Check out my questions below that I know you will find helpful when reading to your children at mealtime!

interview julia 1. Can you discuss your background and how you began writing books?
I received a Master’s Degree in Elementary School Counseling. As a counselor, my goal was to teach children how to become effective life-long problem solvers. In grad school, one of my college professors taught me the power of using children’s literature (bibliotherapy) to teach tough life concepts. During my third year as a school counselor, my kids were struggling with tattling. I searched extensively for a book on tattling and when I couldn’t find what I was looking for, I decided to write a story for my students. After reading the story to several classes, and seeing the positive effects, one of my colleagues encouraged me to take my story to the next level and get it published. I submitted my story to a publishing company that specialized in producing counseling books for children, and within a couple of month my first book was out. I now work with two publishing companies and 9 illustrators, which has resulted in publishing over 70 books in the last 9 years.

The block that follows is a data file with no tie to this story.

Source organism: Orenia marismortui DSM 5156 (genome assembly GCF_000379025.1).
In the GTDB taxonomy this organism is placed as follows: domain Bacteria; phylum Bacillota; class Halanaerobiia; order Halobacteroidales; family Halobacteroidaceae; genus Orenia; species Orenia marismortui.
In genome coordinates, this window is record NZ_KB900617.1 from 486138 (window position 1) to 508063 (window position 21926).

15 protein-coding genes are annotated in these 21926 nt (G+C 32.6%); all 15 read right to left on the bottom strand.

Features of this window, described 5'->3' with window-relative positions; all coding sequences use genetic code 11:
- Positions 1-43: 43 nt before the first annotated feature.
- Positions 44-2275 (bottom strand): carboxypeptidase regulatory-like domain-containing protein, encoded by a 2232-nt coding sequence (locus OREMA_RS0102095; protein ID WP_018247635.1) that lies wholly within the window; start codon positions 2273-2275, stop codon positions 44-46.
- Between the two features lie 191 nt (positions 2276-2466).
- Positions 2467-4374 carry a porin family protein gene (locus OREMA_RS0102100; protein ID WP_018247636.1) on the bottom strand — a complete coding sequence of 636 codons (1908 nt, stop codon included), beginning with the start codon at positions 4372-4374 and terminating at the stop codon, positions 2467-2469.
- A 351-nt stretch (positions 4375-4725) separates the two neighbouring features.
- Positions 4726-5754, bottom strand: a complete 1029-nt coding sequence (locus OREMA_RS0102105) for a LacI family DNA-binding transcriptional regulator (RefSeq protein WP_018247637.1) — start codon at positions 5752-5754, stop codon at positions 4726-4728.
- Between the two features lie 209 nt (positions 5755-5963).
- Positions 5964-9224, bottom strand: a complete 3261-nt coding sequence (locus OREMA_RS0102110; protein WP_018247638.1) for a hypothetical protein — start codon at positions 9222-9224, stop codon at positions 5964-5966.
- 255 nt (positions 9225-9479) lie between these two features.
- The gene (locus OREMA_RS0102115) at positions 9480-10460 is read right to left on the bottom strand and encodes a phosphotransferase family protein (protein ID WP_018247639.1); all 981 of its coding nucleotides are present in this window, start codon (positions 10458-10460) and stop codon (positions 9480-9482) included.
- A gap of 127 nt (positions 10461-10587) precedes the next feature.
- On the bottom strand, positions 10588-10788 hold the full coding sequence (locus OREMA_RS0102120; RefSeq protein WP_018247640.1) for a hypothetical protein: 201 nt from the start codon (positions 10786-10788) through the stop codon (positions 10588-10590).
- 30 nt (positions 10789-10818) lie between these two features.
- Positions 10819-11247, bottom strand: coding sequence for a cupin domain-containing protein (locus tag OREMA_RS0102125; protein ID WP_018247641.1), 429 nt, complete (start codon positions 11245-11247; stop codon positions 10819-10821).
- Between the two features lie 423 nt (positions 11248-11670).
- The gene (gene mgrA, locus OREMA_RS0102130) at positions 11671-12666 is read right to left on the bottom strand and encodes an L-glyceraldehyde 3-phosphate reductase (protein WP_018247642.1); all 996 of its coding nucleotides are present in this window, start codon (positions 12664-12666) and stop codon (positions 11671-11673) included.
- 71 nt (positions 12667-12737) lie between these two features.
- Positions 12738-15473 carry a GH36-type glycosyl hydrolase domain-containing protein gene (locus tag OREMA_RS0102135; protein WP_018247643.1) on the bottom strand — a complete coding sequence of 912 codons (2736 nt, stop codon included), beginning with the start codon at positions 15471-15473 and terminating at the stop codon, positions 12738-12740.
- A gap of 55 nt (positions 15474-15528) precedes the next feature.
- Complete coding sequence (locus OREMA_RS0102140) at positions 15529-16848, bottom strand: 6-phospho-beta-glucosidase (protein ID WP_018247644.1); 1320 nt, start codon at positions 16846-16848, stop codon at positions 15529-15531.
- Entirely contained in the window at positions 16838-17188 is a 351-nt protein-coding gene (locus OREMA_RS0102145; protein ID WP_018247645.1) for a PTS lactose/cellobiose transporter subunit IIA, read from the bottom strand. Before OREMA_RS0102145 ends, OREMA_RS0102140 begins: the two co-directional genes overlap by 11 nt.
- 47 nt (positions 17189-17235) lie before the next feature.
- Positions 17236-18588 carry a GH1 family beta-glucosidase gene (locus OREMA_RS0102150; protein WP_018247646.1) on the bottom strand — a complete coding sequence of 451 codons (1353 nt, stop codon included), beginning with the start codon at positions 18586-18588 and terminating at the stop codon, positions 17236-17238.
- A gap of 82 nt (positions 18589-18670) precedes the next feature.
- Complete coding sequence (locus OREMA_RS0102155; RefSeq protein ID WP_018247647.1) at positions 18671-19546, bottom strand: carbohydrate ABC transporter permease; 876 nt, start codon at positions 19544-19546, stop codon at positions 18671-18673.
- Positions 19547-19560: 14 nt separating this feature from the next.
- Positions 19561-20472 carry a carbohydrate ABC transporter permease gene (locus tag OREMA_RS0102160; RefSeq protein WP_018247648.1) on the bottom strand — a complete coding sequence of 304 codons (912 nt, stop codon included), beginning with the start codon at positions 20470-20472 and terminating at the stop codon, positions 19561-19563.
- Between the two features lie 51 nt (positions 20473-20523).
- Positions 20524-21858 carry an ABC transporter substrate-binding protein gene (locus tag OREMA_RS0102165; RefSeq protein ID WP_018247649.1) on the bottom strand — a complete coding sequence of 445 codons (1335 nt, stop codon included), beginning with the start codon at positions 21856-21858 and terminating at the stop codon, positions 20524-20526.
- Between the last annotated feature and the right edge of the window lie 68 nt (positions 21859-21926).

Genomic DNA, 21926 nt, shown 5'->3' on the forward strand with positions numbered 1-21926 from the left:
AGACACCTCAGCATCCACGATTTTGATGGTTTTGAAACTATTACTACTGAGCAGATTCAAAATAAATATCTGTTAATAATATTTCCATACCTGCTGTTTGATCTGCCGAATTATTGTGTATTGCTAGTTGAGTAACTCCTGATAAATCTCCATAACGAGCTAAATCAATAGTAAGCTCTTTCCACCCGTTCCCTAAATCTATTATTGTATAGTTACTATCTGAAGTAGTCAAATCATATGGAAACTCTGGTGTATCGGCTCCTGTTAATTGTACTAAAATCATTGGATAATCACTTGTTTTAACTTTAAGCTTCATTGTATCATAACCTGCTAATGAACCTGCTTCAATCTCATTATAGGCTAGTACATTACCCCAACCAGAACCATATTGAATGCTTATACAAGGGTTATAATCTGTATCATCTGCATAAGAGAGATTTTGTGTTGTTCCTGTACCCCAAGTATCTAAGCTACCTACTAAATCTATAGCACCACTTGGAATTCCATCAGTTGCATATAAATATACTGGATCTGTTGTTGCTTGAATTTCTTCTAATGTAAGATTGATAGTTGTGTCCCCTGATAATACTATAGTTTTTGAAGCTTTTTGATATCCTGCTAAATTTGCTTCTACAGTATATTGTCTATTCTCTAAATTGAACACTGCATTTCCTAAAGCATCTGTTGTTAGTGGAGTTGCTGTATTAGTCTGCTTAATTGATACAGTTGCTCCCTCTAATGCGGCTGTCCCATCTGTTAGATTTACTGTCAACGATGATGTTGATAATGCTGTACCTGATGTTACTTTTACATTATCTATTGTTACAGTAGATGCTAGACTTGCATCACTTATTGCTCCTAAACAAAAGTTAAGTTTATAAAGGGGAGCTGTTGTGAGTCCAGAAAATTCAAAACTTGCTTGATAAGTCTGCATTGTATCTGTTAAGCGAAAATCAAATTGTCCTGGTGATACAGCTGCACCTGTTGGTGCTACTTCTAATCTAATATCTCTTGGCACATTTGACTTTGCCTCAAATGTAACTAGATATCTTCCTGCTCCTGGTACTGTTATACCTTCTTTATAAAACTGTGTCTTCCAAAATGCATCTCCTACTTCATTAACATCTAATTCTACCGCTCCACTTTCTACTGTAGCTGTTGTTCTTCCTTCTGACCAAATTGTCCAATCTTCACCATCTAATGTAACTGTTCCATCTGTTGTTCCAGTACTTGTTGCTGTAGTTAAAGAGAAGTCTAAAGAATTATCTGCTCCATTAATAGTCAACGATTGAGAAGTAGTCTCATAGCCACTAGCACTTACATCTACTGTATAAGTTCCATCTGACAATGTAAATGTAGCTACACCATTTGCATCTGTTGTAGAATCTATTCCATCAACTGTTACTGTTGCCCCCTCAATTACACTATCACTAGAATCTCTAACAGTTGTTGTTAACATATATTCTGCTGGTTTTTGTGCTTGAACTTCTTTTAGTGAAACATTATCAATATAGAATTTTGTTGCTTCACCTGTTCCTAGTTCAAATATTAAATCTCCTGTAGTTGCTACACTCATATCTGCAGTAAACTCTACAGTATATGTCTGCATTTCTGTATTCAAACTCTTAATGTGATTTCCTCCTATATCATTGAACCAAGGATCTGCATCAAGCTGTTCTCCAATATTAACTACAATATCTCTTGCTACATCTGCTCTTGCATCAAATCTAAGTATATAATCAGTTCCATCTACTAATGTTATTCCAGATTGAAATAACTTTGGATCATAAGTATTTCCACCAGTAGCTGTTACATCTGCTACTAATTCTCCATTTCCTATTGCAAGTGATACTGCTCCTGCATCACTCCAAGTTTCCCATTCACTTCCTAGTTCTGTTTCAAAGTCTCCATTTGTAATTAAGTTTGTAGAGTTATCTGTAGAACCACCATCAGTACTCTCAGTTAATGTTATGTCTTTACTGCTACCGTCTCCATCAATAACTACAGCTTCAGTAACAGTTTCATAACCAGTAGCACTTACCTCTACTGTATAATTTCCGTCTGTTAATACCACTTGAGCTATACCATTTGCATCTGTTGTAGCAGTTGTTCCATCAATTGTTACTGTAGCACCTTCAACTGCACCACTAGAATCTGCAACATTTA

2. What was your inspiration behind writing Personal Space Camp?
A teacher that I was working with asked me to write a story regarding the issue of personal space. I had a child on my caseload who had an issue with this particular topic.
3. I see that you have an activity book to go with Personal Space Camp. Please tell me more about it and how it can be useful for parents and teachers.
The activity book provides additional activities and discussion questions to help teach children how to recognize and respect the personal space zones of others, and understand the value of respecting other’s feelings by giving them the “room” they need.
4. I love your tips in the book about using the hula hoop and bubbles as an example of explaining personal space and how it differs according to the person you are with. Do you have any other tips for parents in teaching their children personal space?
Have your child create their own invisible bubble. Ask your child about their invisible bubble and how it can be varied in size depending on who they are spending time with (e.g. family and friends versus less familiar people). Have your children practice both staying inside and popping their invisible bubbles!